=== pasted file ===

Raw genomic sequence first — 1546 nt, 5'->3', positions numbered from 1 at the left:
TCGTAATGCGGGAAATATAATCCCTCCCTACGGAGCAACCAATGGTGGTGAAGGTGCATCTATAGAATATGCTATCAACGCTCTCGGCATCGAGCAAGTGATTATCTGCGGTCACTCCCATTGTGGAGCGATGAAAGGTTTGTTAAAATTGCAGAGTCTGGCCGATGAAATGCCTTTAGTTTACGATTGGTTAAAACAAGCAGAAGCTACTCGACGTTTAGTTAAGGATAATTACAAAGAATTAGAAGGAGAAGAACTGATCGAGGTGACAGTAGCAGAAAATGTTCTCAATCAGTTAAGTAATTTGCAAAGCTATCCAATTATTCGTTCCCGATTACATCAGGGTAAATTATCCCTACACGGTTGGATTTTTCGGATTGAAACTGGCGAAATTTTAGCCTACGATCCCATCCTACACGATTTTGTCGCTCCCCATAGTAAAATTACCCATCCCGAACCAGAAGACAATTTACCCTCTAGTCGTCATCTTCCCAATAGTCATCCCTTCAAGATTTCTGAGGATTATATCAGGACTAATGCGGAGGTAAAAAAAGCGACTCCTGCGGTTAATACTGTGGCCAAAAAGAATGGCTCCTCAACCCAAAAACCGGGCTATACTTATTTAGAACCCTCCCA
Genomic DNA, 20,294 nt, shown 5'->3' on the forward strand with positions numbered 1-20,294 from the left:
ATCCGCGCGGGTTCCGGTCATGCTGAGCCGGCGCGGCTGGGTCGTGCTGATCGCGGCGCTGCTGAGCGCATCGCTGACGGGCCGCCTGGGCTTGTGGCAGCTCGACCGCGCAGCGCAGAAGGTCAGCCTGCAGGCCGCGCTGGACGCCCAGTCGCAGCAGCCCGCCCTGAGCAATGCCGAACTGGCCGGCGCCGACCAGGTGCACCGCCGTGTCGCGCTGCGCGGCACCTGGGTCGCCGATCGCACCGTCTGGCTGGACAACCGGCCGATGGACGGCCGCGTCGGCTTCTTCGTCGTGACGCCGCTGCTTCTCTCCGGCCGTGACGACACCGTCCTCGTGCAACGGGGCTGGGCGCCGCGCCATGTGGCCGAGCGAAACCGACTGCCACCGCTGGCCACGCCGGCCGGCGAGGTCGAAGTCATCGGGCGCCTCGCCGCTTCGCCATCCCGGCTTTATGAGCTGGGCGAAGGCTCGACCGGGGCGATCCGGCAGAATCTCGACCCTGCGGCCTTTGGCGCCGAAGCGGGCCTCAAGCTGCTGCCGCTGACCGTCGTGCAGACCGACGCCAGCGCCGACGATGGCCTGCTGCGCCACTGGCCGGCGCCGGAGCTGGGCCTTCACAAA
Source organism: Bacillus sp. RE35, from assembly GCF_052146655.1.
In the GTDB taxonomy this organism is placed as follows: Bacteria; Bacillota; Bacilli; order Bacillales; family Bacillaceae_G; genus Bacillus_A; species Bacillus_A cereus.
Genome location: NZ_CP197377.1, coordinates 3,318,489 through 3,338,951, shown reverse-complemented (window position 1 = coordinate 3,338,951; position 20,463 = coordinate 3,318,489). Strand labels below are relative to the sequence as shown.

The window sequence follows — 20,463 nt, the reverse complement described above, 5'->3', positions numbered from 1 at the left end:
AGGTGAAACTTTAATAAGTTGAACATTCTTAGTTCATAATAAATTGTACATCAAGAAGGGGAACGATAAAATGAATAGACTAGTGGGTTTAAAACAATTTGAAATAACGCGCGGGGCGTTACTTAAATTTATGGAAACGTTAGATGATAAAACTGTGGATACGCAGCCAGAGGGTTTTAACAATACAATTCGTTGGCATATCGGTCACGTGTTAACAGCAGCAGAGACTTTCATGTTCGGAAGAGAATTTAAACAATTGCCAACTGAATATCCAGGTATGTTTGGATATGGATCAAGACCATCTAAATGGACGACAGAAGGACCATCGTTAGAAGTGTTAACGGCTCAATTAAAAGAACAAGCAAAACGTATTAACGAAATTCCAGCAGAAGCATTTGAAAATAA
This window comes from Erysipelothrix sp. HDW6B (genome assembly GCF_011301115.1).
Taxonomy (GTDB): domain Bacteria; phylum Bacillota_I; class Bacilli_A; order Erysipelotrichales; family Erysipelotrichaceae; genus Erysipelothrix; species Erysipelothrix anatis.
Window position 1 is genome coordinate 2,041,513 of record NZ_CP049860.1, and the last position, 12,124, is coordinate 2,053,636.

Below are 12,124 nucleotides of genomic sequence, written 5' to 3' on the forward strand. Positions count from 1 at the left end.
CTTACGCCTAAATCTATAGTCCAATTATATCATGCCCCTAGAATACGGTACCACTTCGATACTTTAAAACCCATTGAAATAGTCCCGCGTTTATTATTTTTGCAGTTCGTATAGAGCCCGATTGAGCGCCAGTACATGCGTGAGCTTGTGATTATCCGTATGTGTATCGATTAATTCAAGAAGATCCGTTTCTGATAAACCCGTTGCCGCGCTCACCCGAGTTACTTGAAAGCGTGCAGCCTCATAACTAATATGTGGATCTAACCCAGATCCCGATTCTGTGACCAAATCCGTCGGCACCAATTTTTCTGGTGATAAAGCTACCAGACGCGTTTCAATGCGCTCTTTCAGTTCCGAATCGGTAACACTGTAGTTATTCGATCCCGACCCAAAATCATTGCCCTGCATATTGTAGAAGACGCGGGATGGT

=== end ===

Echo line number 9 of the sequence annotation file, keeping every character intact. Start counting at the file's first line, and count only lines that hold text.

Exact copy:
AGGTGAAACTTTAATAAGTTGAACATTCTTAGTTCATAATAAATTGTACATCAAGAAGGGGAACGATAAAATGAATAGACTAGTGGGTTTAAAACAATTTGAAATAACGCGCGGGGCGTTACTTAAATTTATGGAAACGTTAGATGATAAAACTGTGGATACGCAGCCAGAGGGTTTTAACAATACAATTCGTTGGCATATCGGTCACGTGTTAACAGCAGCAGAGACTTTCATGTTCGGAAGAGAATTTAAACAATTGCCAACTGAATATCCAGGTATGTTTGGATATGGATCAAGACCATCTAAATGGACGACAGAAGGACCATCGTTAGAAGTGTTAACGGCTCAATTAAAAGAACAAGCAAAACGTATTAACGAAATTCCAGCAGAAGCATTTGAAAATAA